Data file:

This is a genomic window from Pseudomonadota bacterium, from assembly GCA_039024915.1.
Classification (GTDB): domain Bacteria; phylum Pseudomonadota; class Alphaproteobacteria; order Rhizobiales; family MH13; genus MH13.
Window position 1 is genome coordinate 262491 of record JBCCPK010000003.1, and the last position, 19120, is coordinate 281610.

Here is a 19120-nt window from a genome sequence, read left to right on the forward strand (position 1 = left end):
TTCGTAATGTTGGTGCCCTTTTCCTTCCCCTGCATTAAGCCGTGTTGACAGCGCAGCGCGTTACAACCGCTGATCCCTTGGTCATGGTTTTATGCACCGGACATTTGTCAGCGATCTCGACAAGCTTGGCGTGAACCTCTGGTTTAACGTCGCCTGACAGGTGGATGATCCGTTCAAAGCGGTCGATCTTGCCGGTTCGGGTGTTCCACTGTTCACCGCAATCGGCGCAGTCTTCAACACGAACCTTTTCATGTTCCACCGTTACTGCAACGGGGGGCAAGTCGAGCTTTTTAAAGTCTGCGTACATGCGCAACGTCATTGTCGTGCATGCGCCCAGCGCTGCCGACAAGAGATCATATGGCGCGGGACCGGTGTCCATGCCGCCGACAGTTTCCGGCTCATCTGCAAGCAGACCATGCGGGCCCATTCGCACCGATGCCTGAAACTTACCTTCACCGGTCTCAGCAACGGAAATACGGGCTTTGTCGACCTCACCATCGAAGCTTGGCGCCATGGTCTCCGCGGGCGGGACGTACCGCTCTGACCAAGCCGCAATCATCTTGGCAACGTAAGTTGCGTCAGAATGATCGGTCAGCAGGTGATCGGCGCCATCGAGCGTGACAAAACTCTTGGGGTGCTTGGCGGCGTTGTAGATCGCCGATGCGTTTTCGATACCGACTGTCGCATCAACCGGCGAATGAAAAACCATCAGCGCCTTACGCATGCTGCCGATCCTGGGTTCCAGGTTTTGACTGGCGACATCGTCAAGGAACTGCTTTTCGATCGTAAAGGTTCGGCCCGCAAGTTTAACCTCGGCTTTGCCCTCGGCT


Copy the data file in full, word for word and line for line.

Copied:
This is a genomic window from Pseudomonadota bacterium, from assembly GCA_039024915.1.
Classification (GTDB): domain Bacteria; phylum Pseudomonadota; class Alphaproteobacteria; order Rhizobiales; family MH13; genus MH13.
Window position 1 is genome coordinate 262491 of record JBCCPK010000003.1, and the last position, 19120, is coordinate 281610.

Here is a 19120-nt window from a genome sequence, read left to right on the forward strand (position 1 = left end):
TTCGTAATGTTGGTGCCCTTTTCCTTCCCCTGCATTAAGCCGTGTTGACAGCGCAGCGCGTTACAACCGCTGATCCCTTGGTCATGGTTTTATGCACCGGACATTTGTCAGCGATCTCGACAAGCTTGGCGTGAACCTCTGGTTTAACGTCGCCTGACAGGTGGATGATCCGTTCAAAGCGGTCGATCTTGCCGGTTCGGGTGTTCCACTGTTCACCGCAATCGGCGCAGTCTTCAACACGAACCTTTTCATGTTCCACCGTTACTGCAACGGGGGGCAAGTCGAGCTTTTTAAAGTCTGCGTACATGCGCAACGTCATTGTCGTGCATGCGCCCAGCGCTGCCGACAAGAGATCATATGGCGCGGGACCGGTGTCCATGCCGCCGACAGTTTCCGGCTCATCTGCAAGCAGACCATGCGGGCCCATTCGCACCGATGCCTGAAACTTACCTTCACCGGTCTCAGCAACGGAAATACGGGCTTTGTCGACCTCACCATCGAAGCTTGGCGCCATGGTCTCCGCGGGCGGGACGTACCGCTCTGACCAAGCCGCAATCATCTTGGCAACGTAAGTTGCGTCAGAATGATCGGTCAGCAGGTGATCGGCGCCATCGAGCGTGACAAAACTCTTGGGGTGCTTGGCGGCGTTGTAGATCGCCGATGCGTTTTCGATACCGACTGTCGCATCAACCGGCGAATGAAAAACCATCAGCGCCTTACGCATGCTGCCGATCCTGGGTTCCAGGTTTTGACTGGCGACATCGTCAAGGAACTGCTTTTCGATCGTAAAGGTTCGGCCCGCAAGTTTAACCTCGGCTTTGCCCTCGGCT